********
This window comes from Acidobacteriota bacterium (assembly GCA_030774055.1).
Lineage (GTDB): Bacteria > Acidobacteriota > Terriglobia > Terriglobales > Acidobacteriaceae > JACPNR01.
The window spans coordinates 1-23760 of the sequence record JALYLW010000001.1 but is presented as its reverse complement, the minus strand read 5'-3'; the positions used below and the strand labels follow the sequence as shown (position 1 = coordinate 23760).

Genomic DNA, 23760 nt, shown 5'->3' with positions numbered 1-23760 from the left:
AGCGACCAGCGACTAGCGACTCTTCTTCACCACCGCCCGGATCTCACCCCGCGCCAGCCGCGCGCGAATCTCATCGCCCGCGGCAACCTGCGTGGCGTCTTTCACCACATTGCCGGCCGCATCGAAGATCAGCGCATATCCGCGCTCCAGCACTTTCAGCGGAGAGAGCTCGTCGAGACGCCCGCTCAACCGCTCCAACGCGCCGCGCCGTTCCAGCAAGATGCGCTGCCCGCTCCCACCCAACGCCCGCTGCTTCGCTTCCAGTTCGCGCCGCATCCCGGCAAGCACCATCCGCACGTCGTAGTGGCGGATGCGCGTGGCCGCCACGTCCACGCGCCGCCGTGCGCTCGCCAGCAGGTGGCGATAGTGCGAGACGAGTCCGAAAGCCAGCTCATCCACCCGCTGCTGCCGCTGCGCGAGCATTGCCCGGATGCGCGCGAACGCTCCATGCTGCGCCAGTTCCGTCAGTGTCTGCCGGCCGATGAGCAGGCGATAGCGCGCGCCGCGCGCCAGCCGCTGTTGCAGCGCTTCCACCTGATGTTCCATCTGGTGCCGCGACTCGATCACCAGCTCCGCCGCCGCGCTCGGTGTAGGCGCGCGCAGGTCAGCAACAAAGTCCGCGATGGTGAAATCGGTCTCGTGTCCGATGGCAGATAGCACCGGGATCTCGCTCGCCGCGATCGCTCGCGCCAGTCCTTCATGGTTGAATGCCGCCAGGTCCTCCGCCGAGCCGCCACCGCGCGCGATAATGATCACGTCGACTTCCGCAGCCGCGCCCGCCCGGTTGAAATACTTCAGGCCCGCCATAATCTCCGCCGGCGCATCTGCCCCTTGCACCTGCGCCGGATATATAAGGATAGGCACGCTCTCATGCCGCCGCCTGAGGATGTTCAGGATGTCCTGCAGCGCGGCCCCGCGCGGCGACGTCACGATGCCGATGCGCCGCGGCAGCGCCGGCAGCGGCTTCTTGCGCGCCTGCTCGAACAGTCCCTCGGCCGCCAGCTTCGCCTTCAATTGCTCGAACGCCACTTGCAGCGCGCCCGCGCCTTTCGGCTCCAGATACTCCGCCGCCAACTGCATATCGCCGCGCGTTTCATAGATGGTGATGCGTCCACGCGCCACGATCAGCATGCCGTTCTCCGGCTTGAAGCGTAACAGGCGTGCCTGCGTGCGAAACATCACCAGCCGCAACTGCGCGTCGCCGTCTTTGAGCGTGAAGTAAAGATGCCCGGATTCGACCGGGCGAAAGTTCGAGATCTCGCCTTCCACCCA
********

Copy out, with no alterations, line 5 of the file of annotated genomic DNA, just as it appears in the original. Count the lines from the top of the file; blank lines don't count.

AGCGACCAGCGACTAGCGACTCTTCTTCACCACCGCCCGGATCTCACCCCGCGCCAGCCGCGCGCGAATCTCATCGCCCGCGGCAACCTGCGTGGCGTCTTTCACCACATTGCCGGCCGCATCGAAGATCAGCGCATATCCGCGCTCCAGCACTTTCAGCGGAGAGAGCTCGTCGAGACGCCCGCTCAACCGCTCCAACGCGCCGCGCCGTTCCAGCAAGATGCGCTGCCCGCTCCCACCCAACGCCCGCTGCTTCGCTTCCAGTTCGCGCCGCATCCCGGCAAGCACCATCCGCACGTCGTAGTGGCGGATGCGCGTGGCCGCCACGTCCACGCGCCGCCGTGCGCTCGCCAGCAGGTGGCGATAGTGCGAGACGAGTCCGAAAGCCAGCTCATCCACCCGCTGCTGCCGCTGCGCGAGCATTGCCCGGATGCGCGCGAACGCTCCATGCTGCGCCAGTTCCGTCAGTGTCTGCCGGCCGATGAGCAGGCGATAGCGCGCGCCGCGCGCCAGCCGCTGTTGCAGCGCTTCCACCTGATGTTCCATCTGGTGCCGCGACTCGATCACCAGCTCCGCCGCCGCGCTCGGTGTAGGCGCGCGCAGGTCAGCAACAAAGTCCGCGATGGTGAAATCGGTCTCGTGTCCGATGGCAGATAGCACCGGGATCTCGCTCGCCGCGATCGCTCGCGCCAGTCCTTCATGGTTGAATGCCGCCAGGTCCTCCGCCGAGCCGCCACCGCGCGCGATAATGATCACGTCGACTTCCGCAGCCGCGCCCGCCCGGTTGAAATACTTCAGGCCCGCCATAATCTCCGCCGGCGCATCTGCCCCTTGCACCTGCGCCGGATATATAAGGATAGGCACGCTCTCATGCCGCCGCCTGAGGATGTTCAGGATGTCCTGCAGCGCGGCCCCGCGCGGCGACGTCACGATGCCGATGCGCCGCGGCAGCGCCGGCAGCGGCTTCTTGCGCGCCTGCTCGAACAGTCCCTCGGCCGCCAGCTTCGCCTTCAATTGCTCGAACGCCACTTGCAGCGCGCCCGCGCCTTTCGGCTCCAGATACTCCGCCGCCAACTGCATATCGCCGCGCGTTTCATAGATGGTGATGCGTCCACGCGCCACGATCAGCATGCCGTTCTCCGGCTTGAAGCGTAACAGGCGTGCCTGCGTGCGAAACATCACCAGCCGCAACTGCGCGTCGCCGTCTTTGAGCGTGAAGTAAAGATGCCCGGATTCGACCGGGCGAAAGTTCGAGATCTCGCCTTCCACCCA